UND.com's Jack Nolan takes Irish fans inside the men's basketball program ... I first started announcing Notre Dame men's basketball games in 1982. During the past 30 years I have had the pleasure of describing to Irish fans the exploits of many outstanding Notre Dame teams, but no Irish team during the past three decades has consistently exceeded my expectations more than this year's squad. When the team walked off the floor after losing at Gonzaga by 20 points in November, no one - and I mean no one - could have expected them to go on to beat five ranked teams by the first weekend in February. But that is exactly what has happened. (And as I write this, Notre Dame and Ohio State are the only teams in the nation to beat five ranked teams this season. The Buckeyes are ranked third in both of this week's polls. The Irish are still not ranked in either polls!) This is probably just fine with a Notre Dame team that likes to "stay under the radar." However, attention is starting to be paid to the team's efforts as Mike Brey's squad did receive enough votes to rank 26th in both polls this week. An argument can be made that Brey is turning in the best coaching job of his career with a team that lost a John Wooden Award candidate in Tim Abromaitis the day after Thanksgiving. That says a lot when you consider that Brey is the reigning National Coach of the Year (the only Notre Dame men's basketball coach to win the award) and also picked up his third BIG EAST Coach of Year Award last season - an award voted on by the coaches he competes against every night in conference play. This year's team is winning by controlling the tempo on both ends of the floor and by imposing its will on the opposition. It is not an easy way to win. Brey's constant focus on pushing his players to get better every day, to always deliver a complete effort while also making sure the players remain confident on both ends of the floor makes winning this way possible. His ability to know what buttons to push and when to push those buttons has been extremely impressive. A few examples: In the days leading up to the BIG EAST opener against No. 22 Pittsburgh, Brey added a catch-and-shoot three-point drill to practice. Against the Panthers, Alex Dragicevich scored a career-high 22 points including a career-high four three-pointers in the second half when the Irish broke open a close game to build a 17-point lead before cruising to a 72-59 win. Brey and his staff, a staff he often praises, have come up with some great game plans this season. After a tough loss at Cincinnati during a five-day road trip after the Pitt win, the team regrouped and worked on a game plan to control No. 10 Louisville's attacking transition offense, in particular point guard Peyton Siva. The Irish ended up winning in double overtime, handing Louisville what was only its fourth loss ever at the Yum Center. Even more, Siva was held to four points during regulation. No. 1 Syracuse came to Notre Dame with the Irish on a two-game losing streak. During the days leading up to the game, Brey resurrected an old three-point shooting drill in which the team splits in two groups and competes against each other. The Irish shot 50% from three-point land against the Orange in the game, which included six three-pointers from four different players in the first half as Notre Dame built an 18-point lead on the way to beating the nation's top ranked team. The following week on the road at Seton Hall, Brey sensed something was out of whack with the team's end of shoot-around free throw drill, so he changed it. Brey made the team march up and down the floor to each basket for four different repetitions of the shooting drill until the team made 80 percent of its free throws. That night the Irish hit 24 of 32 free throws on the way to handing the Pirates their first home loss of the season. It is just a coincidence that the three drills cited have involved offense, because this year's Notre Dame team has raised the most eyebrows by winning with defense. Brey's Notre Dame's teams have always had an offensive identity, and that has led some observers to assume Brey does not spend a whole lot of time working with his team on the defensive end of the floor. Nothing could be further from the truth.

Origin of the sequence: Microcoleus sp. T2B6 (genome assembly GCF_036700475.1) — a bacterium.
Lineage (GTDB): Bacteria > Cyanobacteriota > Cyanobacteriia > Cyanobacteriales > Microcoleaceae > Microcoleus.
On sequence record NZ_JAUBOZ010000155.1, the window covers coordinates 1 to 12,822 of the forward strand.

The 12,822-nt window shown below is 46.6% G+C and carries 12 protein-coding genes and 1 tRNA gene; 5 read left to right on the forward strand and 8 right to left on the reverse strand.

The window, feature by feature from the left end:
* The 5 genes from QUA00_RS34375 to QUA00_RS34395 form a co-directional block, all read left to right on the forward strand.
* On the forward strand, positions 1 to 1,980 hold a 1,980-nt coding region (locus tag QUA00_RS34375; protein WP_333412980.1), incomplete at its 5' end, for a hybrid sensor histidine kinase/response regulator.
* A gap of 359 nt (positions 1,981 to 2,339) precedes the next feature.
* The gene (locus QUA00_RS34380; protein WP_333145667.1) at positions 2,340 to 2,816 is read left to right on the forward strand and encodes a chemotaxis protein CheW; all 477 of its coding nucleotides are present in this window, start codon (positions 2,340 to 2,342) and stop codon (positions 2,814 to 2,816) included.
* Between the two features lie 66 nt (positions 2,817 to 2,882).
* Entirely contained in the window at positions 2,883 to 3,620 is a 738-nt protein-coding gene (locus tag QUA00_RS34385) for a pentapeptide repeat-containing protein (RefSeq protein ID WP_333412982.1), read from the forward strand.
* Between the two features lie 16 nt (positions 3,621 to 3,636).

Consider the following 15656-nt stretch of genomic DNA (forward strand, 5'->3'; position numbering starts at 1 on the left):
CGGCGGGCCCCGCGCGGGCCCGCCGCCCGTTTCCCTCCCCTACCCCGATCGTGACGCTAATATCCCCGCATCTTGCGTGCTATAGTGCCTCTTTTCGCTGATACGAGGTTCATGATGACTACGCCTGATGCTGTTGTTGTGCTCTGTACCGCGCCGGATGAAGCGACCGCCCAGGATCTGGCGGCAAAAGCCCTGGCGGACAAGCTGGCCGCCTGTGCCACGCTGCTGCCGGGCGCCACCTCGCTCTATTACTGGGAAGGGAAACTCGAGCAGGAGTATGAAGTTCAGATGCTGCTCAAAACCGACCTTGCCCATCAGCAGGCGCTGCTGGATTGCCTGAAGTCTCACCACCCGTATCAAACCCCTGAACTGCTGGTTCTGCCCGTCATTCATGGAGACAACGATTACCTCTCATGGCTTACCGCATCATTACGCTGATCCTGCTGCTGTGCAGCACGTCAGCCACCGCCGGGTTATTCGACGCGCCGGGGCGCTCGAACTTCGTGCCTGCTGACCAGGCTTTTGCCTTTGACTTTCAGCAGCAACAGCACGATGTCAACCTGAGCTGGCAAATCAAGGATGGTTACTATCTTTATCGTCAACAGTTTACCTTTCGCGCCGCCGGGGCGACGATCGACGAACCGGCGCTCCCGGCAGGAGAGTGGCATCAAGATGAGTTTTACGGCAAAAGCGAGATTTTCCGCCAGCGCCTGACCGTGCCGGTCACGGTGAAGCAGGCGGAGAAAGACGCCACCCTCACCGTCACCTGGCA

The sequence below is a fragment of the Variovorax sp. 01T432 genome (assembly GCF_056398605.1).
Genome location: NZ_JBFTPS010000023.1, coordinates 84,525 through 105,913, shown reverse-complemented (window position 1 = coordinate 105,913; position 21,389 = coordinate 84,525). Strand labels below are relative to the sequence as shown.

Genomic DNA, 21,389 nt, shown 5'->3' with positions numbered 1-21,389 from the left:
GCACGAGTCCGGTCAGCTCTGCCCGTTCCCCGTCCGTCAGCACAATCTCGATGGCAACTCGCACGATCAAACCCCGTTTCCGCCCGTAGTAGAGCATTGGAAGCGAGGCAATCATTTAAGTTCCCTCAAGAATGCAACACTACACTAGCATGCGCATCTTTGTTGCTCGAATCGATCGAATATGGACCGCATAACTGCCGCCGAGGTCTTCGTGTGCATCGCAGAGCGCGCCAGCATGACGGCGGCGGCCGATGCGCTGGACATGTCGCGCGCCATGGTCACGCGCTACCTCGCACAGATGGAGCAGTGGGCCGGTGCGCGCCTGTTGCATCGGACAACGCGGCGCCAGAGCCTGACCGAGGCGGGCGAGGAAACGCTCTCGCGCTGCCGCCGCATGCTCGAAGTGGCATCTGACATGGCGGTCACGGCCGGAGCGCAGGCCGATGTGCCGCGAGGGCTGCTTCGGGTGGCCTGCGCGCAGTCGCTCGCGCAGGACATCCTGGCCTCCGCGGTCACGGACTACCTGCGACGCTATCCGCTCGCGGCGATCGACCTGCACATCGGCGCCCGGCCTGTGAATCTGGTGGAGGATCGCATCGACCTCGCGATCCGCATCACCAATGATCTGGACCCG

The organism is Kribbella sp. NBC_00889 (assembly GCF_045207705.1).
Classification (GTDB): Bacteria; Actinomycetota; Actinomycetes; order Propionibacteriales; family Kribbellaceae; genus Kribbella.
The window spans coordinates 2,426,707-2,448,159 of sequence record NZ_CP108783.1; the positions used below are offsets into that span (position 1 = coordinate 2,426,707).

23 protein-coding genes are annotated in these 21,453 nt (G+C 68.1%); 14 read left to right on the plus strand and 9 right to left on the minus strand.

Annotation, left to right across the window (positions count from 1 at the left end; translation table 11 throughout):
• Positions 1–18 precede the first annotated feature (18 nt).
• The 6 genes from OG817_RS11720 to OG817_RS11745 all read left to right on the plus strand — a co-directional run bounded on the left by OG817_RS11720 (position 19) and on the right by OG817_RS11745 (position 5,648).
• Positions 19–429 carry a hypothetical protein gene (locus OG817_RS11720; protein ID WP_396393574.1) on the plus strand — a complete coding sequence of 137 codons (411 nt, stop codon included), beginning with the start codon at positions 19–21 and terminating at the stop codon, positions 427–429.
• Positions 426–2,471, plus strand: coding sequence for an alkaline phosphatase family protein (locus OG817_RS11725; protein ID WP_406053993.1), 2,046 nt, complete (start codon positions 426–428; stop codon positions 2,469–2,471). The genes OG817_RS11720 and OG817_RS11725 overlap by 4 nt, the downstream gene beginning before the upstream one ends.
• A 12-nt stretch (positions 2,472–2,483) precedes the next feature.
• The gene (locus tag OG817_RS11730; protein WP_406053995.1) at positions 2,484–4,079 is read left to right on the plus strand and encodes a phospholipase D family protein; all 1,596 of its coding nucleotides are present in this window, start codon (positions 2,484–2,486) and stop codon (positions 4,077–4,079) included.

I distinctly remember a practice during the Hawaii-Pacific Tournament in Honolulu during Brey's second season at Notre Dame when he stopped a drill, called everyone to center court, and emphasized that he wanted his teams to have a defensive identity. Throughout his tenure at Notre Dame, Brey has assembled teams that could usually outscore just about anyone on a given night, so defense has not always been priority number one. This year the Irish have to defend to win and the players have totally bought into that need. Notre Dame is defending in uncharted territory in BIG EAST play this season. As the first full week of February unfolds, Notre Dame leads the BIG EAST in conference play in scoring defense, three-point field goal percentage defense and is fifth in field goal percentage defense. You have probably heard me say during a broadcast that I do not believe Brey (and his staff) get enough credit from Irish fans. I think they are doing an unbelievable job this year, but please do not surmise that I believe the coaches deserve all the credit. I do not. Notre Dame's success so far this season has been a true team effort, with a remarkable group of players stepping up to take on far more responsibility than they expected to have to carry before the season started, and in many cases performing at levels some thought they were not capable of reaching. Senior Captain Scott Martin has been outstanding, always doing the little things it takes to win while being a consistent and outstanding rebounder. He never lets his effort or leadership drop, even while battling a shooting slump earlier in the season. Jack Cooley has become one of the best rebounders in the league and also an effective scorer who is very difficult to stop in the paint. His effort and desire to get the basketball off the backboard and off the floor has been impressive. Eric Atkins and Jerian Grant not only unselfishly lead this team in scoring and assists, they are a huge reason why Notre Dame's defensive efforts have been so effective both inside and outside the arc this season. Alex Dragicevich has been very effective on both ends of the floor for the Irish throughout the season, both as a starter and now a very effective sixth man. And now freshmen guard Pat Connaughton is showing signs that he may soon become a difference making player night in and night out. Joey Brooks, Tom Knight and Mike Broghammer have all been solid off the bench, elevating their games with each playing key roles in huge Irish victories this season. And we cannot forget walk-on Pat Crowley, who because of Notre Dame's numbers situation is getting full-time reps in practice and has been performing at the high-level needed to help prepare his teammates to make all the headlines they have made with their great play over the first half of the BIG EAST season. It takes a special group of guys to play with the discipline necessary to control the tempo of a college basketball game the way Notre Dame has been able to do since the beginning of BIG EAST play. It takes a special team to consistently do all the little things, the gritty things, the things that leave bruises that ache the next morning to win the way Notre Dame has won so far this season. But this team is doing all those things because they want to win and expect to win every game they play. The Irish have now beaten five ranked opponents because they have proven that on those given days and nights, they wanted the win more than their opponents. I do not know what the rest of this season will bring. But I do know that the ride is far from over. - Jack Nolan